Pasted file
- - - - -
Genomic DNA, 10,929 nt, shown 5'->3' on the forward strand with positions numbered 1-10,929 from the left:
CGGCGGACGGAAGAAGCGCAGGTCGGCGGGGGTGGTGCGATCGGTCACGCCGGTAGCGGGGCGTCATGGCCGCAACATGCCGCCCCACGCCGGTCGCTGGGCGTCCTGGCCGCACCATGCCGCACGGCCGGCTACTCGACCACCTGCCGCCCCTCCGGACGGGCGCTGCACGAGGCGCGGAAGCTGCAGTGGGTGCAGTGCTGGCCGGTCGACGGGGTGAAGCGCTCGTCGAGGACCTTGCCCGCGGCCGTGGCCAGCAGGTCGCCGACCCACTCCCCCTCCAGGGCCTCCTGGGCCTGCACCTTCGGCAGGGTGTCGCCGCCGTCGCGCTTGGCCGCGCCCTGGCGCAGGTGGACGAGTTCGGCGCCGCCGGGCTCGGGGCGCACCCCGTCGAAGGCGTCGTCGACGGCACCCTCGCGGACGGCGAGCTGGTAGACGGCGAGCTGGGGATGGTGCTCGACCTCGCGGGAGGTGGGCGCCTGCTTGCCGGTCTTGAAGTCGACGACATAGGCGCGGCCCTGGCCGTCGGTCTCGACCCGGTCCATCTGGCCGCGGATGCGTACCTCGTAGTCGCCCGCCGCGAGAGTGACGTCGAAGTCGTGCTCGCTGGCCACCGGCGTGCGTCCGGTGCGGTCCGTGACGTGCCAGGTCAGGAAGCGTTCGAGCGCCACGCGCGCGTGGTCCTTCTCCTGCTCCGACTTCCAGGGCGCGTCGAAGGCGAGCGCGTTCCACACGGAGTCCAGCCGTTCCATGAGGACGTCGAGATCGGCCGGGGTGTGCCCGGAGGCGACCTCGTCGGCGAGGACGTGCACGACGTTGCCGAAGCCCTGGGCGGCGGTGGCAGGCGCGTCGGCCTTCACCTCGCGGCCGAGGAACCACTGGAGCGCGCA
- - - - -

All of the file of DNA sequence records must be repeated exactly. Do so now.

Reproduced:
Genomic DNA, 10,929 nt, shown 5'->3' on the forward strand with positions numbered 1-10,929 from the left:
CGGCGGACGGAAGAAGCGCAGGTCGGCGGGGGTGGTGCGATCGGTCACGCCGGTAGCGGGGCGTCATGGCCGCAACATGCCGCCCCACGCCGGTCGCTGGGCGTCCTGGCCGCACCATGCCGCACGGCCGGCTACTCGACCACCTGCCGCCCCTCCGGACGGGCGCTGCACGAGGCGCGGAAGCTGCAGTGGGTGCAGTGCTGGCCGGTCGACGGGGTGAAGCGCTCGTCGAGGACCTTGCCCGCGGCCGTGGCCAGCAGGTCGCCGACCCACTCCCCCTCCAGGGCCTCCTGGGCCTGCACCTTCGGCAGGGTGTCGCCGCCGTCGCGCTTGGCCGCGCCCTGGCGCAGGTGGACGAGTTCGGCGCCGCCGGGCTCGGGGCGCACCCCGTCGAAGGCGTCGTCGACGGCACCCTCGCGGACGGCGAGCTGGTAGACGGCGAGCTGGGGATGGTGCTCGACCTCGCGGGAGGTGGGCGCCTGCTTGCCGGTCTTGAAGTCGACGACATAGGCGCGGCCCTGGCCGTCGGTCTCGACCCGGTCCATCTGGCCGCGGATGCGTACCTCGTAGTCGCCCGCCGCGAGAGTGACGTCGAAGTCGTGCTCGCTGGCCACCGGCGTGCGTCCGGTGCGGTCCGTGACGTGCCAGGTCAGGAAGCGTTCGAGCGCCACGCGCGCGTGGTCCTTCTCCTGCTCCGACTTCCAGGGCGCGTCGAAGGCGAGCGCGTTCCACACGGAGTCCAGCCGTTCCATGAGGACGTCGAGATCGGCCGGGGTGTGCCCGGAGGCGACCTCGTCGGCGAGGACGTGCACGACGTTGCCGAAGCCCTGGGCGGCGGTGGCAGGCGCGTCGGCCTTCACCTCGCGGCCGAGGAACCACTGGAGCGCGCA